The roots of 19th Century Nursery Culture in American Puritanism

   The nursery culture which arose in the 19th century owed its existence to the 18th century Puritan idea of domestic worship, which itself was a break from traditional clergy led worship activities.  Prior to the increased authority of Puritanism in Europe the domestic scene was very different. We know fro sources the French gathered together for what was called the veilee or family gathering. This is where the venerable French folk tales were transmitted orally before being written down for posterity and put on the road to becoming children’s fare. It was around these French hearths the mother Goose figure arose. The child certainly had a place of importance in the veilee of France and its counterparts that existed around the world, but the passing of stories was only one aspect of this gathering and its exact importance remains a mystery. Judging from the cultural mores it is safe to say the child’s place was far from what it would become in the 19th century.

   It would be the puritans of the 18th century who would forever changes the place of children as well as the role of the parent in relation to the child. Puritan parents placed tremendous importance on literacy and on the moral corruptibility of their children. The bible was the solemn word of god and unlike catholic tradition it was believed that the individual relationship possible only through ones reading the word of god for themselves was central to salvation. This commitment to literacy, coupled with the deep held desire to Sheppard ones children towards a state of moral decency and ultimate salvation created what was called the domestic worship in which the family, removed from the church engaged in bible reading, scripture lessons and religious discussion with the father acting the part of the official clergy. This was in accord with accepted Puritan practice, which did not require that a minister be set apart from the congregation. In fact, the custom of lay ministers which still exists to day within the Methodist church has its origins in Puritan practice and the Domestic worship. Anyone belonging to the church and who was in good standing in the community had the authority to lead worship services to an extant only slightly less than the recognized clergy.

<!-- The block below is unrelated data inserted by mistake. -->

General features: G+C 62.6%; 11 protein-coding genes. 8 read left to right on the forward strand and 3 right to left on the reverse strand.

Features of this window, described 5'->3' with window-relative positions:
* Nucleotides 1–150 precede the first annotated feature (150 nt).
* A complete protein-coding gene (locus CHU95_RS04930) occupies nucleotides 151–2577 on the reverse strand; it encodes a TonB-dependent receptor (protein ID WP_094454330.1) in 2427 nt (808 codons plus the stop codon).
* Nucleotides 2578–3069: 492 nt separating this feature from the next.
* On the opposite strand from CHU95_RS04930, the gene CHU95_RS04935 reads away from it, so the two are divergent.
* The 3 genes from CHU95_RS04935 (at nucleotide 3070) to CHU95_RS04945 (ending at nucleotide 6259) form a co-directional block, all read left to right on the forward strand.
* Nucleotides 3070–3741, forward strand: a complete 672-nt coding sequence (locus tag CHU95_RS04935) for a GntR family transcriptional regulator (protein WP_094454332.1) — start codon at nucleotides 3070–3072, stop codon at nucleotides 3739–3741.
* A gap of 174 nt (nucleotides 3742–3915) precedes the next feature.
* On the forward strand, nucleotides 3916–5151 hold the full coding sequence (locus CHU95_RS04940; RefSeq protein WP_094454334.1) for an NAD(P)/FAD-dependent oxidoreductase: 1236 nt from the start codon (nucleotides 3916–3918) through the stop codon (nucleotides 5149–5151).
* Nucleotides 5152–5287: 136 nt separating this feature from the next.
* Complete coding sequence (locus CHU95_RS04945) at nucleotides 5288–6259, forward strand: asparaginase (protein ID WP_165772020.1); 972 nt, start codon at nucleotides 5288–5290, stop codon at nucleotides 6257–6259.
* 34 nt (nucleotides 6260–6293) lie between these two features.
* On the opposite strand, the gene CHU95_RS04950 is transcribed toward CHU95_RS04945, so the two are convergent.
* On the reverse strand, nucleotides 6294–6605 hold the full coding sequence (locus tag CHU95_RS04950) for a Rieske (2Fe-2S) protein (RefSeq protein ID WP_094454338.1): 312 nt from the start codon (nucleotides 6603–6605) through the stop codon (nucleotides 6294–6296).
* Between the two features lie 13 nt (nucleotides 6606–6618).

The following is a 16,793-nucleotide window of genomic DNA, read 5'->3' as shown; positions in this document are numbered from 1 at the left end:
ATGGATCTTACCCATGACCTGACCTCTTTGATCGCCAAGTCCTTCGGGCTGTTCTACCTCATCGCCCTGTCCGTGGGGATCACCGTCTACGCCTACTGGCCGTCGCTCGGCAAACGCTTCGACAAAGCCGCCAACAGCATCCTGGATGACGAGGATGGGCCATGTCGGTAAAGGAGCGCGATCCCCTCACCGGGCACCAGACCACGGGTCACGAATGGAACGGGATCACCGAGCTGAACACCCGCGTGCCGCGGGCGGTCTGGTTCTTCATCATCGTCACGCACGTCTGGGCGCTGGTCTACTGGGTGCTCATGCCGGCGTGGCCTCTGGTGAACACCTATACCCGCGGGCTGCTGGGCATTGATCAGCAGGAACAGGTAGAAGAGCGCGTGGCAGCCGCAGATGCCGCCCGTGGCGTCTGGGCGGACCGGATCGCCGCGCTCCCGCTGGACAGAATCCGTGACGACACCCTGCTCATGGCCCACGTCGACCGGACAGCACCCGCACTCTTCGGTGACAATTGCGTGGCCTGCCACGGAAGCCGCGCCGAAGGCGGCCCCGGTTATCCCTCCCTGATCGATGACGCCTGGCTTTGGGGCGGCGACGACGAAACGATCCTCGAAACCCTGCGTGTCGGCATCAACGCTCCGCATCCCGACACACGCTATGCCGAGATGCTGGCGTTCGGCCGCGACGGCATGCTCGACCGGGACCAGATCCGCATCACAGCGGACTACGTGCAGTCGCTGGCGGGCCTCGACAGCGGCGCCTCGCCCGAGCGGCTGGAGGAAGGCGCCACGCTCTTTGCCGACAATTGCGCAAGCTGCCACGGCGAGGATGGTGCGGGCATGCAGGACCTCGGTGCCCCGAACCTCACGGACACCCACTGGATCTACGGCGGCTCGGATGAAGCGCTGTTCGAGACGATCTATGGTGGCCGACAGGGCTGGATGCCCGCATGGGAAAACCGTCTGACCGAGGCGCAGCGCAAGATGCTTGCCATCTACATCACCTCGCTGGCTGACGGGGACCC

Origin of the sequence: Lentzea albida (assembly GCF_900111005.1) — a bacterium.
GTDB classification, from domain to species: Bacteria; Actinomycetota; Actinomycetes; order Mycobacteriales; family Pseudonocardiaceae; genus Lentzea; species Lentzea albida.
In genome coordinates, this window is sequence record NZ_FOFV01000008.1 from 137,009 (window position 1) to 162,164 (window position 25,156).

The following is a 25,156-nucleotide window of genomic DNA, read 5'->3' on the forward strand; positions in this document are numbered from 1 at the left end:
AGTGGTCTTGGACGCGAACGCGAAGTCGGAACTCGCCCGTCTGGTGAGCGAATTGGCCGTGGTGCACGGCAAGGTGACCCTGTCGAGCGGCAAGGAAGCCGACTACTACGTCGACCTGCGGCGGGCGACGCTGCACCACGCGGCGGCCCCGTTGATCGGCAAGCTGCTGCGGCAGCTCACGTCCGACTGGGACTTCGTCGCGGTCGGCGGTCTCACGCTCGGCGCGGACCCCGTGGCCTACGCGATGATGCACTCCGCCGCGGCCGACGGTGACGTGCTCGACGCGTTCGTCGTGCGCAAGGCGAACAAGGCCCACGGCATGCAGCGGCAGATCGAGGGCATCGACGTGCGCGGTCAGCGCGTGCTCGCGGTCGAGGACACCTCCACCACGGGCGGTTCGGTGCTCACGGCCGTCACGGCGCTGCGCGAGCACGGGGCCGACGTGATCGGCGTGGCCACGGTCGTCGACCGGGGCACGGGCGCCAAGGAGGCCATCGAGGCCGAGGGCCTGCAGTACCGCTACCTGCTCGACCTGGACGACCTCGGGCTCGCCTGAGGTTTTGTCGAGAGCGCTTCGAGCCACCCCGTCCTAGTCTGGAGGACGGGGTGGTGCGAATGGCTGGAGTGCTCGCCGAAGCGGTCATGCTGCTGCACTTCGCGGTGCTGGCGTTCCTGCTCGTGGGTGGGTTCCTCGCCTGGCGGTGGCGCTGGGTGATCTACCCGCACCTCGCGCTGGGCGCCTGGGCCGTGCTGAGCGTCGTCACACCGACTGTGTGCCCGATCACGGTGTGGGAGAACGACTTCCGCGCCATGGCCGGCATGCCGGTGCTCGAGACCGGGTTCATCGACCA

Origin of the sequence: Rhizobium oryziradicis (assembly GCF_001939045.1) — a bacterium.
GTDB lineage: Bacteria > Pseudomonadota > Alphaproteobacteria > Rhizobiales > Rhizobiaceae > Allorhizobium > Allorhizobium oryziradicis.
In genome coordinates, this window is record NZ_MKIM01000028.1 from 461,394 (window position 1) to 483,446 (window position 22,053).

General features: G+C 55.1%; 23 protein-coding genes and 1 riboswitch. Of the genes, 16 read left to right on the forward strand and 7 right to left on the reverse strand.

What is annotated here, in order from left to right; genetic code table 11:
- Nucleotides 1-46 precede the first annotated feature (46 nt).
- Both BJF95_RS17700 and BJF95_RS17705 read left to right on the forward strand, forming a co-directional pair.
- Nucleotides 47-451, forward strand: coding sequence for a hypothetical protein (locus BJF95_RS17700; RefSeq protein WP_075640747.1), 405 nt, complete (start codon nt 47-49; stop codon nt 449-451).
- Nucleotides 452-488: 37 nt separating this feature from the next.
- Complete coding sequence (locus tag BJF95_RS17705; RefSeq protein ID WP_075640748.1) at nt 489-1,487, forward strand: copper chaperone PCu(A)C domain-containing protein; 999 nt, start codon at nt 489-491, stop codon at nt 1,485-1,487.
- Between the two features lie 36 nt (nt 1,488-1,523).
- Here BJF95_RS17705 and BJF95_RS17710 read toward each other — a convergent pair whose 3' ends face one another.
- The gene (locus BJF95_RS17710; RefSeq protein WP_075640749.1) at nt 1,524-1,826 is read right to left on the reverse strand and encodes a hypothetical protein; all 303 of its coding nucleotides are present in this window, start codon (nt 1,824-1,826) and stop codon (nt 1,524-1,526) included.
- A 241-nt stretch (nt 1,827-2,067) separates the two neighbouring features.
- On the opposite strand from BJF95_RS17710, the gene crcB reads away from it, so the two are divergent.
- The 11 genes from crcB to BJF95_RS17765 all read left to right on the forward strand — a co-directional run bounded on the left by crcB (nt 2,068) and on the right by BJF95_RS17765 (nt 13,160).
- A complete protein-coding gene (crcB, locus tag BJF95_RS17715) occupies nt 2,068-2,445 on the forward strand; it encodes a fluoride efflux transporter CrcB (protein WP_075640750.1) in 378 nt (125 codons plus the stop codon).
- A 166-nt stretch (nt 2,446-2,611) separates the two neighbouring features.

Over time books other than the bible but whose purpose was to illuminate the bible found their way into these private family services. Some of these books were designed with children in mind and told bible stories in simplistic terms, usually focusing on those stories that feature adventure and excitement while upholding a virtuous message. These books are worthy of note because there are among the earliest examples of illustrated children’s books.

   The early 19th century saw the final phase of puritan influence on society. New religious thought had made the puritans seem antiquated while America itself was growing and looking ever forward. However, certain lasting Puritan influences could still be felt. This diminishing puritan presence came about during a time when child mortality was decreasing and the middle class was emerging. Domestic worship, which still lingered in various guises, began to transform. Over time the deep religious overtones of Domestic worship diminished and “story time” emerged with its sense of playfulness and imagination, two things the puritans would have found abhorrent. By the middle of the century children were identified as being a unique sort of being with inherent likes and dislikes and interests and in need of literature designed specifically for them and for their amusement. The first literature purely for a child amusement was created and would grow in importance over the latter half of the century, reaching its zenith in the years immediately surrounding the first world War.

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